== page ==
Treated Pine Hazard Classes
While the native species of Australian hardwood like Red and Grey Ironbark, Forest Redgum, and Spotted Gum offer excellent natural durability with resistance to decay and insect attack, low durability timbers like Radiata Pine can be treated with modern preservative formulations to match the durability of Australian hardwood.
Sourced from sustainable plantation forests, Pine is a natural product that can go through a variety of treatments to increase its longevity. These treatments contain chemical solutions with fungicide and insecticide and are forced deep into the wood, thereby making it resistant to rotting and decaying. Treated Pine can be used for a wide range of applications like pergolas, decks, posts, and poles. Envelope treatments to Pine framing enable it to be termite resistant.
Timber Coatings and Hazard Levels
Although some treatments can improve pine surfaces, it does not protect it from weathering. A protective coating or penetrative oil applied on both treated pine and untreated hardwood can protect them from the long-term effects of weathering. It is important that all cut ends, joints, and bored holes have a preservative formulation applied.
There are specifications for the preservative treatments laid out in the AS/NZS 1604 parts 1-5. These standards specify the concentration of chemicals used to protect the timber from possible biological hazards and how deep it needs to penetrate to do the job. Once treated, the timber must be branded with the following information: plant number where the preservative treatment was carried out, preservative code number, and hazard class.
How to Determine Correct Level of Treatment Through Hazard classes?
It is the Hazard class that indicates if the product is ‘fit for purpose’ it is exposed to, and the level of protective treatment needed for the job at hand. Hazard classes have six main levels ranging from H1 to H6. There are also a number of sub-levels such as H2F which are used to ‘envelope treat’ Radiata Pine Framing against borers and termites south of the tropic. The table below will help you determine the level of treatment needed for different applications.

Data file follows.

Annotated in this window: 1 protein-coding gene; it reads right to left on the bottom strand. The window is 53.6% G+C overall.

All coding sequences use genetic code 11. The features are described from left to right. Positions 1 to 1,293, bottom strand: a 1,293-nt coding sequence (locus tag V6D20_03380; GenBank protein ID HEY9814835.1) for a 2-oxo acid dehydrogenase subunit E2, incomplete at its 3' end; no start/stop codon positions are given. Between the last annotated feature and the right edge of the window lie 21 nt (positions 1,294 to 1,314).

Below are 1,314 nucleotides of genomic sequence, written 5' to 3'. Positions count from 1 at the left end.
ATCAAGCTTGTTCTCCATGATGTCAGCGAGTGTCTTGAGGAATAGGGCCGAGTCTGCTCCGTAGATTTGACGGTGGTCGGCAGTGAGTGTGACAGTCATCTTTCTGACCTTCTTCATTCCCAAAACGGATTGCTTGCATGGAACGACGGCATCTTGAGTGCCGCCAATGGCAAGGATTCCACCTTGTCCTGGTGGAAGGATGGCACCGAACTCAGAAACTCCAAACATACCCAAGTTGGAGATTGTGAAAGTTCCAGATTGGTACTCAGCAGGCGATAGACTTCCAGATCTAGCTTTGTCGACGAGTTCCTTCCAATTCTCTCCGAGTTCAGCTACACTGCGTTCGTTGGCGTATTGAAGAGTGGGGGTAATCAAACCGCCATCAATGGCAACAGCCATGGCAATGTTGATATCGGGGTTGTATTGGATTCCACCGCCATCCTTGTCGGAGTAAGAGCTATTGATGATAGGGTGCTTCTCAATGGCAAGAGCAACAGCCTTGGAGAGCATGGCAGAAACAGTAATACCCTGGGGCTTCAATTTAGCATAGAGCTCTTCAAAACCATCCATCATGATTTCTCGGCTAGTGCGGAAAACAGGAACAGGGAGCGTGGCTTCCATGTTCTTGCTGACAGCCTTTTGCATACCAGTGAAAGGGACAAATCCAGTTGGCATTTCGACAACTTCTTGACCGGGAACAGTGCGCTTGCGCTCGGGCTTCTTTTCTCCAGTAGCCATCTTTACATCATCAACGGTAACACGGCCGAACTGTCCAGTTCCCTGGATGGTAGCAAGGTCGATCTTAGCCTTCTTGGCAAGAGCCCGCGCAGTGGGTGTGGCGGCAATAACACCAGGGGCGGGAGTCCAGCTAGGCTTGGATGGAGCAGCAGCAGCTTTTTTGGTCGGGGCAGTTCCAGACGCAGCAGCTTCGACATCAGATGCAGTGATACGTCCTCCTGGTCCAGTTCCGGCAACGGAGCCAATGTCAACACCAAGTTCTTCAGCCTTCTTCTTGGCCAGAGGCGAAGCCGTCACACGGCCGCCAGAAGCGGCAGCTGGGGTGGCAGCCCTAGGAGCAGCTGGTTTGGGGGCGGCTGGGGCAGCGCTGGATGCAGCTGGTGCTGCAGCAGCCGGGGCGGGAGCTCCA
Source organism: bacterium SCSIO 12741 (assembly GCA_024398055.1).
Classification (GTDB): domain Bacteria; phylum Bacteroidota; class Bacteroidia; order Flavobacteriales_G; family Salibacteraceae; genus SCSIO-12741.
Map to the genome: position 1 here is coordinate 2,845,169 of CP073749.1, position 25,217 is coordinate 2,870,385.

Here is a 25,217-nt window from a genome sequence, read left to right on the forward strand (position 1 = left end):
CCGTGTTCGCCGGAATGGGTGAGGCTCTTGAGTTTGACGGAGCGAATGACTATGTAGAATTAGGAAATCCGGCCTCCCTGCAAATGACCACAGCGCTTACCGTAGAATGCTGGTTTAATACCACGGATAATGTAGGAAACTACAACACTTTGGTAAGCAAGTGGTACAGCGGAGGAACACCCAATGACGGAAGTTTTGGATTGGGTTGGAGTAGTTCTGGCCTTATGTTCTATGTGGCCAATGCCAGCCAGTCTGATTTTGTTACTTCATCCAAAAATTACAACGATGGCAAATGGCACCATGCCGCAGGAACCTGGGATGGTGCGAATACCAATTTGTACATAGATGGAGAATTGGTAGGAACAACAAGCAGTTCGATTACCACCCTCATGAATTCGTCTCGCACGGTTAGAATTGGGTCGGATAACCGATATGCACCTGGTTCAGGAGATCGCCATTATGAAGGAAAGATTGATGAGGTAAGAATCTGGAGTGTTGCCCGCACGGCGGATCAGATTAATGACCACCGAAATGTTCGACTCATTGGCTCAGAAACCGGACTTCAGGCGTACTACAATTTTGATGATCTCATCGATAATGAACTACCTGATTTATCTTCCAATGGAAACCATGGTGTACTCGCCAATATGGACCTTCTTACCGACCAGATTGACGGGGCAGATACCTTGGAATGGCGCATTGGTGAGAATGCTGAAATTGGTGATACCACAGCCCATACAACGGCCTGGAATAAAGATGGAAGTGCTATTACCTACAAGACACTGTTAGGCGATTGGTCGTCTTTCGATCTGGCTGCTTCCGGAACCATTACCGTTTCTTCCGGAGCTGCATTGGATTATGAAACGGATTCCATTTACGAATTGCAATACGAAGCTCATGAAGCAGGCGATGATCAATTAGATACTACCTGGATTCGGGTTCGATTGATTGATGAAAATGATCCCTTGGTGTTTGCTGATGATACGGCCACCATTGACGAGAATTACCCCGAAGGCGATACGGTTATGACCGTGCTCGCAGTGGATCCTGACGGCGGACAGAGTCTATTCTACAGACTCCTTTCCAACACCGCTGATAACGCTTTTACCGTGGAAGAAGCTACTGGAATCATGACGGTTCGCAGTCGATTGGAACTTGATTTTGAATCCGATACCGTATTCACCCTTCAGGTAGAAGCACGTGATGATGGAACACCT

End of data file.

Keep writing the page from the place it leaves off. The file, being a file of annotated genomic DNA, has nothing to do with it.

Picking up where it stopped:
The uniform penetration of preservatives is not always easily achieved with Radiata Pine. This often happens when the wood to be treated contains both Sapwood and Heartwood (Truewood) that have different permeability. While Sapwood is highly absorbent and fully receives the preservative solutions under pressure, the Heartwood is more difficult to penetrate.
Treated Pine Sleepers are an example of this. However, there are many products available in Treated Pine and there are always new treatments being developed. Our Treated Pine decking has a Micronized Copper Preservative treatment, and our structural Treated Pine beams are treated with a Light Organic Solvent Preservative (LOSP) for easy penetration. Both these treatments achieve an H3 Hazard Level.
If you have more questions about treated pine and its installation, get in touch with Bowens Customer Service team at firstname.lastname@example.org.